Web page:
You could then say that "(a/2)=((b/3)+12)".
Which equals "24" on both sides.
That in turn means that​ if "(a/2)" equals "24" then "a" must equal "48".

 

And if "(a+b)=84", that means that "b=(84-48)" equals "36".
 

Just to do a quick check...

"((a/2)-(b/3))" = "((48/2)-(36/3))"
That should equal "12", if not check your math.

Because if "((a/2)-((b/3)+12))" is correct, that in turn means that "((48/2)-((36/3)+12))" should equal "0".

 

I hope that helped a bit?


Kind regards
BizzyX


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 Feb 2, 2020
edited by BizzyX  Feb 2, 2020
edited by BizzyX  Feb 3, 2020
edited by BizzyX  Feb 5, 2020
 #8
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All those damned unnecessary brackets again !

Is this some sort of crusade ?

You can't have too many brackets ?

You can, they're a distraction.

Guest Feb 3, 2020
 #9
avatar+78 
0

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Hi there...


- Parentheses are very useful in math.

If you find them so distracting, maybe math is not for you.

 

Personally I find them extremely helpful.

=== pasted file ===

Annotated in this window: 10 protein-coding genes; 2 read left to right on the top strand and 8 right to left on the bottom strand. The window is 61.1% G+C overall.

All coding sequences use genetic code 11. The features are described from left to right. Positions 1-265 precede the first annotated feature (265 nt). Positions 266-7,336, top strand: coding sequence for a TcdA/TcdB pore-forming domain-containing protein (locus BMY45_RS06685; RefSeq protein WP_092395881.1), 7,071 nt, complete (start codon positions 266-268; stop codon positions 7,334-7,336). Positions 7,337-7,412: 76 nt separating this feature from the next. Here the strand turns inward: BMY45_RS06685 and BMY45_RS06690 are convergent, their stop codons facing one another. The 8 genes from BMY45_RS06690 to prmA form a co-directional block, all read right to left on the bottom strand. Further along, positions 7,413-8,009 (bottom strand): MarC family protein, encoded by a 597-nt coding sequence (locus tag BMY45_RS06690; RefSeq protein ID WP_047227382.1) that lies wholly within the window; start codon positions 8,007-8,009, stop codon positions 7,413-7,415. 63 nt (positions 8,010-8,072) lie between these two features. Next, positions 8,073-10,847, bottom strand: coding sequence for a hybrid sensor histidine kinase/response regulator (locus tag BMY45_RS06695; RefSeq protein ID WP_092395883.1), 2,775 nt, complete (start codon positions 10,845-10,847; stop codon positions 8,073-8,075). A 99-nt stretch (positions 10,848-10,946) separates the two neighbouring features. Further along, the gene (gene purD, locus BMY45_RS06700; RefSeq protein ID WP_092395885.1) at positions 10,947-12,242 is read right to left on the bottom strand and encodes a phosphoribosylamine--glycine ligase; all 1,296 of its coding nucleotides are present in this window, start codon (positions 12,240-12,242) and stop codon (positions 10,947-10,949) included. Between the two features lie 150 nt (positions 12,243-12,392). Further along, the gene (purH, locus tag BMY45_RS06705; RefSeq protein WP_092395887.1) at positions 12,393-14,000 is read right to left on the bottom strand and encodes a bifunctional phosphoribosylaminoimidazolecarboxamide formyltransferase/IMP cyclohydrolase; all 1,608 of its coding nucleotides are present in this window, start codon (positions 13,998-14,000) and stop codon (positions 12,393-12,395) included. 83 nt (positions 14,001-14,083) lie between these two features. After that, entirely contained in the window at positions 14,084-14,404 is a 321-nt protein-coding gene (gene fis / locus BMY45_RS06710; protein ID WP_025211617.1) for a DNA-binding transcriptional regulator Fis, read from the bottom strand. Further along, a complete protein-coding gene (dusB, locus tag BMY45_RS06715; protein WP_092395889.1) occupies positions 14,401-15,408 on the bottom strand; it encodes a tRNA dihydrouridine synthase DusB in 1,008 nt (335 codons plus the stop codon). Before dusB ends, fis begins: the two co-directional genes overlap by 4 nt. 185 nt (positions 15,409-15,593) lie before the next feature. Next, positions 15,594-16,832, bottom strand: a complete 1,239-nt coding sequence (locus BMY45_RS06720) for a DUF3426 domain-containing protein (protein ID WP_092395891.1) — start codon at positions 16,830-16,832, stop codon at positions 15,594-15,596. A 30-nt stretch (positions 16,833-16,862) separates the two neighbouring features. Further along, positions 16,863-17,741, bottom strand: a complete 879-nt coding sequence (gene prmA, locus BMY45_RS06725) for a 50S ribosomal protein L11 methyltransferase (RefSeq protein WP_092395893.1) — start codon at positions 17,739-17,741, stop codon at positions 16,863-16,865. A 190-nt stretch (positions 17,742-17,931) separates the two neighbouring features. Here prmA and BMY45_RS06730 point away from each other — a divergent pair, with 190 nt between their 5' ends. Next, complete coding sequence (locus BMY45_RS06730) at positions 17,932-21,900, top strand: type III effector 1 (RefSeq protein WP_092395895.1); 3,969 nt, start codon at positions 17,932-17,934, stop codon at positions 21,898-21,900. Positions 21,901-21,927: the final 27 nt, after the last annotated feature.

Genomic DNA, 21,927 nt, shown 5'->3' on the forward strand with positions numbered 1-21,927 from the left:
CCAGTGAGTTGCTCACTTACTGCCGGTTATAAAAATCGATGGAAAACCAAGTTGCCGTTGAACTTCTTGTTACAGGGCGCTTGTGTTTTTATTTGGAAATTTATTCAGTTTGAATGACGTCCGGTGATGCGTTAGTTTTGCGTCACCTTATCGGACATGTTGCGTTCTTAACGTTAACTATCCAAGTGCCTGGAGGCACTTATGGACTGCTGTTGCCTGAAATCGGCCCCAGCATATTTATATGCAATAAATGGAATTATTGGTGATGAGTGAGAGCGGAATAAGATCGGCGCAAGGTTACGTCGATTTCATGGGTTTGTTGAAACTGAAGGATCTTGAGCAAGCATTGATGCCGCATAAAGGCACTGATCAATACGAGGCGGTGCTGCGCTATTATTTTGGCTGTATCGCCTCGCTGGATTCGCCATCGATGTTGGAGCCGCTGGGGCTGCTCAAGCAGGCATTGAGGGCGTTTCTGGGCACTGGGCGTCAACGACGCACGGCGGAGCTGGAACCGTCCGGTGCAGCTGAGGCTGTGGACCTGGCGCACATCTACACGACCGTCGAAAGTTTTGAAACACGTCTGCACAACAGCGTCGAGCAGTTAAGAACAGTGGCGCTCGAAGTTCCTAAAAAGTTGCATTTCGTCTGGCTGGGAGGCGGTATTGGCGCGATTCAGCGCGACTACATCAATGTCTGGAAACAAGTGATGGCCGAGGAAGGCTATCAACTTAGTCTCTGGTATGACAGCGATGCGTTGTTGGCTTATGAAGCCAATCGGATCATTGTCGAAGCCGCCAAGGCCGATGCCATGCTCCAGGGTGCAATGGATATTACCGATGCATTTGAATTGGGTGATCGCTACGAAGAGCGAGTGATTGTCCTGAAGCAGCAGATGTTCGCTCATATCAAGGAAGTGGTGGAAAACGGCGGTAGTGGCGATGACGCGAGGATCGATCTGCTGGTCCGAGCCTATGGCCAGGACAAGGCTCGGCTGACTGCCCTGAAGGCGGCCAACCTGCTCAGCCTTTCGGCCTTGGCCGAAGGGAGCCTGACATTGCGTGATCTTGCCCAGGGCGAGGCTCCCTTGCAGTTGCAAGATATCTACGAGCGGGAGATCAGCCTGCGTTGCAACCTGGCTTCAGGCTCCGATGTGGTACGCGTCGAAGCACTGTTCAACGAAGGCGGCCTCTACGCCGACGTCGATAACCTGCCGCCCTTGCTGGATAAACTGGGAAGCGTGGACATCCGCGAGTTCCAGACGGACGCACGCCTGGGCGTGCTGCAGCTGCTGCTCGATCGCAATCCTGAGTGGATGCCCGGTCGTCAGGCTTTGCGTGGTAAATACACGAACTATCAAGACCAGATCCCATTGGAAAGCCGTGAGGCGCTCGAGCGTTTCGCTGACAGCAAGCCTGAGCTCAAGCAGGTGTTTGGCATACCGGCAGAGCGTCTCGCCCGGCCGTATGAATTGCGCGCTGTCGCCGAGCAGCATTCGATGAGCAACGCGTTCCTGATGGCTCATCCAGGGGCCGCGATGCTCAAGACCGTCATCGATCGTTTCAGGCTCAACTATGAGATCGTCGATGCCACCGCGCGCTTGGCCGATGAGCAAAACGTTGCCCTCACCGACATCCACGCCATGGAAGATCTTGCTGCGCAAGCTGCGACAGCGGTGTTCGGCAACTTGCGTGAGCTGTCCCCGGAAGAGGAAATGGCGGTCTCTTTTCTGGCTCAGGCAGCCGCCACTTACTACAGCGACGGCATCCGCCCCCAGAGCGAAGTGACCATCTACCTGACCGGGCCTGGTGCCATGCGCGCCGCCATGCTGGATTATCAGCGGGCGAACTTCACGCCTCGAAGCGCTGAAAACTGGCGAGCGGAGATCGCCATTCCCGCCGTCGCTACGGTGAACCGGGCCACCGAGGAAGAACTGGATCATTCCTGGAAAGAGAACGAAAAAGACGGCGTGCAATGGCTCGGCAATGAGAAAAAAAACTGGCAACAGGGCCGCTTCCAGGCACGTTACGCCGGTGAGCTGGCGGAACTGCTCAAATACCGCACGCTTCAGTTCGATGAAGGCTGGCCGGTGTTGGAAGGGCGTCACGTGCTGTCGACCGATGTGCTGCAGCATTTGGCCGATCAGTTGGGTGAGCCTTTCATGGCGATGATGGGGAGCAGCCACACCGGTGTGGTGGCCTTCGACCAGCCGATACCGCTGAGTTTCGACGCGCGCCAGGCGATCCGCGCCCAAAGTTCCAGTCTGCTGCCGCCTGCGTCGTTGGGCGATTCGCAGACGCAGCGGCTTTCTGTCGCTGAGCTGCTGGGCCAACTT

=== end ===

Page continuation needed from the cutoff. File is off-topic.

It's way more confusing without them.

 

-----

 

You do you, and I'll do me...

Let's agree to disagree.

 

 

Kind regards

BizzyX

 

 

PS...: 

I reduced the number of Parentheses a bit.
I hope that will keep you from getting so very distracted?

 

 

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BizzyX  Feb 3, 2020
edited by BizzyX  Feb 3, 2020
 #10
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+1

 

Hi, Bizzy.  I have an answer on this thread, too.  I'm not the guest who remarked about the parentheses, but I agree with that guest.  Parentheses are helpful when they're needed, but you're using them unnecessarily.  They make your calculations look busy.  Is that where you got your screen name?  I recognize you're trying to be helpful - we all are - but it's not a lot of help when we have to plow through a million parentheses. 

Guest Feb 3, 2020
 #11
avatar+78 
0

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Hi there...

 

I'll cut back a little.

It's just a habbit of mine.

 

Having mild dyslexia, I find it helpful to compartmentalize each part of an equation.
But maybe doing that to single elements is a bit of an overkill.

 

I'll keep that in mind from now on, when posting.

 

Kind regards

BizzyX


PS...: As a side note...
My nickname "BizzyX" goes way back into the 1980's
Two of my favorite game-series were the "Bubble Bobble"-series and the "Dizzy"-series.
When a few of my friends and I joined the local "DEMO-Scene" on Commodore-computers(Mainly on the "C=64" and/or "C=128".), my nick was actually "Bizzy Bub".
But I later shortend it to what it is today, "BizzyX".
Mainly because I wasn't part of that "DEMO-Scene" anymore, but it's also easier to remember.


So no...
My nickname has got nothing to do with my, for some, a bit excessive use of "Parentheses".

 


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BizzyX  Feb 5, 2020
edited by BizzyX  Feb 5, 2020